Root Cause Analysis

Throughout this course, you have examined occurrences of the types of health care noncompliance, fraud, and abuse that commonly take place in the context of the regulatory environment in which organizations must operate. To ensure the best chance of avoiding intentional and unintentional noncompliance, health care administrators should devise and adopt a risk management plan that identifies, assesses, and analyzes the risks and tolerances inherent in the organization’s processes and operations. One of the crucial aspects of risk management involves strategies for actions that should be taken in the event of a violation or breach of any nature. These mitigating actions should be followed-up with remediation aimed at finding the causes leading up to the incident. This is where root cause analysis comes into the picture. Root cause analysis is a structured, retrospective analysis of events leading up to the noncompliant event. By developing an organization-wide policy for conducting root cause analyses that is adaptable to specific operations, a cause might be determined and preventive actions and solutions developed. In this assessment, you will examine a case of fraud and try to determine why and how it happened. Read “Maryland Health Care Provider Sentenced to 10 years in Federal Prison for Health Care Fraud Resulting in Patient Deaths” from the United States Attorney\’s Office. Use the 5 Whys to conduct a root cause analysis to determine why the Medicare fraud occurred and Timothy Emeigh’s participation in the case. Write a 700- to 1,050-word analysis that identifies and evaluates the root cause for Medicare fraud in this case. Include the following: • Explain the “5 Whys” for this case. • Speculate how and why Mr. Emeigh participated in the scheme. • Explain what you, as an administrator, might have done to prevent this from happening. • Recommend risk management strategies the organization can use to prevent this and similar types of events from occurring in the future. Cite your sources according to APA guidelines.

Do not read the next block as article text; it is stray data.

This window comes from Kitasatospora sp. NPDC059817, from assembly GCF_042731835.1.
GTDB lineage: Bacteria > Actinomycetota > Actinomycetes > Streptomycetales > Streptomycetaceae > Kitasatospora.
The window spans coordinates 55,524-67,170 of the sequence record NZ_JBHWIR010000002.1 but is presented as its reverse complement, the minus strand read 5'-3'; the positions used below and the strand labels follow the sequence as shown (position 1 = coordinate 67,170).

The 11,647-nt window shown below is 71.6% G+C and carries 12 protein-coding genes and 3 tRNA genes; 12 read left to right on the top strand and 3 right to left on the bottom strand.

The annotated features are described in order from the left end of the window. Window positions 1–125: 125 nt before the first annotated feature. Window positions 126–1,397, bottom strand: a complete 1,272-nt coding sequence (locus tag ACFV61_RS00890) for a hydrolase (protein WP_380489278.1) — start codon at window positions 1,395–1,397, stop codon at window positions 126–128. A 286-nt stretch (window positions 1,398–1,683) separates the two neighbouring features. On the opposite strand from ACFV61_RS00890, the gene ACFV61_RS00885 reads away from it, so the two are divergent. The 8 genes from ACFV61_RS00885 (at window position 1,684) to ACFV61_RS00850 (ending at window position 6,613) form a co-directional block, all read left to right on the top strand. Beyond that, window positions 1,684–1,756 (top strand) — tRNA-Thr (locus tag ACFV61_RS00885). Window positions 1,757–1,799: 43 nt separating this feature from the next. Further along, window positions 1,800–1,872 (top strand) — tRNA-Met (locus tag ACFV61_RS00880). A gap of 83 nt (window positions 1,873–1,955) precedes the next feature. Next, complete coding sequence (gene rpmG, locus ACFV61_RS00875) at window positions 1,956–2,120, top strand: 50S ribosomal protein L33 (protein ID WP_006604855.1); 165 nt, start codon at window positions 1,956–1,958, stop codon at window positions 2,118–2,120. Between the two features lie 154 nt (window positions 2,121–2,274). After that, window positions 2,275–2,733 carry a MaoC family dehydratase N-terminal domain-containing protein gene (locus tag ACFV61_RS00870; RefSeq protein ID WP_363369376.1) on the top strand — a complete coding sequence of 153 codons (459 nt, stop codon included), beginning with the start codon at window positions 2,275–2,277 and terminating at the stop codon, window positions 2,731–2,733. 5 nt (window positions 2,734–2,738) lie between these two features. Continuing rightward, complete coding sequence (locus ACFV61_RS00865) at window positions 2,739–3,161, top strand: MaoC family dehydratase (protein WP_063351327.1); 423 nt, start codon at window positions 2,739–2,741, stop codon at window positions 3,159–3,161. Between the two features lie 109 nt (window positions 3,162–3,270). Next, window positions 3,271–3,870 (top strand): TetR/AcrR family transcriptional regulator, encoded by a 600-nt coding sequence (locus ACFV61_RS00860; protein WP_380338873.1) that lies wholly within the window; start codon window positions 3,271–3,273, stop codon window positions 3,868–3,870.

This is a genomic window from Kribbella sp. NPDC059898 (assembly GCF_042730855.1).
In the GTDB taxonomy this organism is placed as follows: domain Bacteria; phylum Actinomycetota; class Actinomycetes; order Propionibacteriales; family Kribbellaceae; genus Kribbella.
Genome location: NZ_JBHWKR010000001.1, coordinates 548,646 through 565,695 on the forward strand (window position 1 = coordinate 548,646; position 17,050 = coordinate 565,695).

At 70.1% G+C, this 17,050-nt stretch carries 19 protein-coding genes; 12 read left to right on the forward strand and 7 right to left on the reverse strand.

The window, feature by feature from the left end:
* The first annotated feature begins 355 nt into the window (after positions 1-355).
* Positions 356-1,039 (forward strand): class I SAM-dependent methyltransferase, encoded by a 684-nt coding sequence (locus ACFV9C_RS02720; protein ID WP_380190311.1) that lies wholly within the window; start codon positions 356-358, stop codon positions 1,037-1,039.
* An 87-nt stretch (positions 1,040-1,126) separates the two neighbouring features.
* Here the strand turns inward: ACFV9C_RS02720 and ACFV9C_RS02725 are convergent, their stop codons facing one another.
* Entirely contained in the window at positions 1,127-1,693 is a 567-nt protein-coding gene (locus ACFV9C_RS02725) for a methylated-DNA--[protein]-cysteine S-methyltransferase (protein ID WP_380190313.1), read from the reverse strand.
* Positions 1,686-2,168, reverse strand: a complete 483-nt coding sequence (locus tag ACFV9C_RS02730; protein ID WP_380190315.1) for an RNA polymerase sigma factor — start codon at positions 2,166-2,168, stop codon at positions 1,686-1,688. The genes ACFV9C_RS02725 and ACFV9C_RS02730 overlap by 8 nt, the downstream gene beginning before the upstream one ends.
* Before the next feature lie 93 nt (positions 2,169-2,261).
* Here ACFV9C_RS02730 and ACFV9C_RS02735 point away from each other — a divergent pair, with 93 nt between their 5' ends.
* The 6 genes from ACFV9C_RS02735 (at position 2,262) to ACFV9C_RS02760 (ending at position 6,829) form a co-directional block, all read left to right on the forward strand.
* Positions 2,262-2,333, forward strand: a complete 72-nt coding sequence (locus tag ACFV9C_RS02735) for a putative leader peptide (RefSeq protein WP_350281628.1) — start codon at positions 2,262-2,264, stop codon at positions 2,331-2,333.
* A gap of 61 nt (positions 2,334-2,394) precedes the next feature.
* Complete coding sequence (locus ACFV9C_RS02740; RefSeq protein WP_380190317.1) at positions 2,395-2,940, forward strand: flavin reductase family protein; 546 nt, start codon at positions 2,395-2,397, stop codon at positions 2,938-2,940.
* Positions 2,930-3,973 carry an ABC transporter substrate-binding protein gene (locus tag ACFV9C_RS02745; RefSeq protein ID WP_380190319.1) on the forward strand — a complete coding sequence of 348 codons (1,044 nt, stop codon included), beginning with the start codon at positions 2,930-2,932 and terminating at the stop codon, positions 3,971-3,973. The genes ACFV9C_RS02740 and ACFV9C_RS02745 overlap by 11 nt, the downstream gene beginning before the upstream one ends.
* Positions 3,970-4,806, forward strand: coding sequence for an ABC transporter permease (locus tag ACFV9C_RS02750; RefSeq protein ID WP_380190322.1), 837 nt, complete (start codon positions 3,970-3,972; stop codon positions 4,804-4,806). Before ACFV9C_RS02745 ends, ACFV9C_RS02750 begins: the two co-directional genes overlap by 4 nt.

Answer

Root Cause Analysis

The 2016 case involving the owner of Alpha Diagnostics, Rafael Chikvashvili provides an ideal scenario of the consequences of healthcare fraud, especially the violation of the False Claim Act that prohibits care providers from fraudulently billing for unprovided services to acquire financial gains from Medicare and Medicaid programs. According to Mackey et al. (2020), healthcare fraud and Abuse results in an estimated $2.6 billion in financial loss. As revealed in the case, healthcare fraud and abuse amount to civil (monetary) penalties and legal changes, including imprisonment of the perpetrators. Therefore, this paper elaborates on the fraud case by applying the “5 Whys” of root cause analysis and recommending risk management strategies to prevent future occurrences of such fraudulent activities.

The “5 Whys” of Root Cause Analysis

Why did the court convict Rafael Chikvashvili?

The US District Judge James K. Bredar sentenced Rafael Chikvashvili to 10 years in prison because of two major reasons: failing to provide medical services to patients and billing for services that he did not provide. For instance, the court revealed that he conspired with other employees to defraud Medicare and Medicaid by creating false radiology, ultrasound, and cardiology interpretation reports. Also, Chikvashvili submitted insurance claims for medical interpretations completed by unlicensed physicians. These activities led to the death of two patients.

Why did the patients die?

The patients died due to a lack of access to quality and convenient care. For instance, non-physician Alpha Diagnostics employees failed to detect patients’ underlying health conditions, including congestive heart failure. Instead, the organization transferred the patients to a rehabilitative nursing home. The subsequent failure to detect congestive heart failure and incorrect reading of the patient’s chest X-ray exacerbated the risk of bleeding during and after surgery. These factors led to the patient’s death.

Why did the court sentence Emeigh?